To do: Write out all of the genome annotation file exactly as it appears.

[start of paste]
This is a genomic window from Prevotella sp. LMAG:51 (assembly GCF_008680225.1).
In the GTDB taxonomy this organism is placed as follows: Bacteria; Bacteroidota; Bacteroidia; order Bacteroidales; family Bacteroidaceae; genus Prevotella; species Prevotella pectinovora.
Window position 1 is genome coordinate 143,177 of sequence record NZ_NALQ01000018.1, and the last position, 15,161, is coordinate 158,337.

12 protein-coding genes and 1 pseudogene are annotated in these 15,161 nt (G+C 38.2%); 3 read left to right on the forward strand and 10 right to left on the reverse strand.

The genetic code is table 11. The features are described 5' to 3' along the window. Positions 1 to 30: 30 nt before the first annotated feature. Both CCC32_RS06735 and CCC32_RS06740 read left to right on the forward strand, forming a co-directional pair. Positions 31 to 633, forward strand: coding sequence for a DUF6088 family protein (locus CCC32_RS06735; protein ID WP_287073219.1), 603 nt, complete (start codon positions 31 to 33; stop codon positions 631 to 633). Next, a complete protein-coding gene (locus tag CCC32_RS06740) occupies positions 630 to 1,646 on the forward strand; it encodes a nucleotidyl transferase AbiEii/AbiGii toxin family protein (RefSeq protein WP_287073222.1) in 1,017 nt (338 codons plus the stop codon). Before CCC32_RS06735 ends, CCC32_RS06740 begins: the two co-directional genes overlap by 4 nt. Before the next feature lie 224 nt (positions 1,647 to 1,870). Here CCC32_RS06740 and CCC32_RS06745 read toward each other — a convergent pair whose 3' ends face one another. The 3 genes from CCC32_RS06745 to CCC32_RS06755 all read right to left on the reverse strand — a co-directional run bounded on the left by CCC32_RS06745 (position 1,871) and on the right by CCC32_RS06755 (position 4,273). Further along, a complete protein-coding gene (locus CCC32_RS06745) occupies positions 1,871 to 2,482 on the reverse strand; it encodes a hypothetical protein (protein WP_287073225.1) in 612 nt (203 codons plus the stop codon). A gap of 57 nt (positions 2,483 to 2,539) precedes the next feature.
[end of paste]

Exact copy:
This is a genomic window from Prevotella sp. LMAG:51 (assembly GCF_008680225.1).
In the GTDB taxonomy this organism is placed as follows: Bacteria; Bacteroidota; Bacteroidia; order Bacteroidales; family Bacteroidaceae; genus Prevotella; species Prevotella pectinovora.
Window position 1 is genome coordinate 143,177 of sequence record NZ_NALQ01000018.1, and the last position, 15,161, is coordinate 158,337.

12 protein-coding genes and 1 pseudogene are annotated in these 15,161 nt (G+C 38.2%); 3 read left to right on the forward strand and 10 right to left on the reverse strand.

The genetic code is table 11. The features are described 5' to 3' along the window. Positions 1 to 30: 30 nt before the first annotated feature. Both CCC32_RS06735 and CCC32_RS06740 read left to right on the forward strand, forming a co-directional pair. Positions 31 to 633, forward strand: coding sequence for a DUF6088 family protein (locus CCC32_RS06735; protein ID WP_287073219.1), 603 nt, complete (start codon positions 31 to 33; stop codon positions 631 to 633). Next, a complete protein-coding gene (locus tag CCC32_RS06740) occupies positions 630 to 1,646 on the forward strand; it encodes a nucleotidyl transferase AbiEii/AbiGii toxin family protein (RefSeq protein WP_287073222.1) in 1,017 nt (338 codons plus the stop codon). Before CCC32_RS06735 ends, CCC32_RS06740 begins: the two co-directional genes overlap by 4 nt. Before the next feature lie 224 nt (positions 1,647 to 1,870). Here CCC32_RS06740 and CCC32_RS06745 read toward each other — a convergent pair whose 3' ends face one another. The 3 genes from CCC32_RS06745 to CCC32_RS06755 all read right to left on the reverse strand — a co-directional run bounded on the left by CCC32_RS06745 (position 1,871) and on the right by CCC32_RS06755 (position 4,273). Further along, a complete protein-coding gene (locus CCC32_RS06745) occupies positions 1,871 to 2,482 on the reverse strand; it encodes a hypothetical protein (protein WP_287073225.1) in 612 nt (203 codons plus the stop codon). A gap of 57 nt (positions 2,483 to 2,539) precedes the next feature.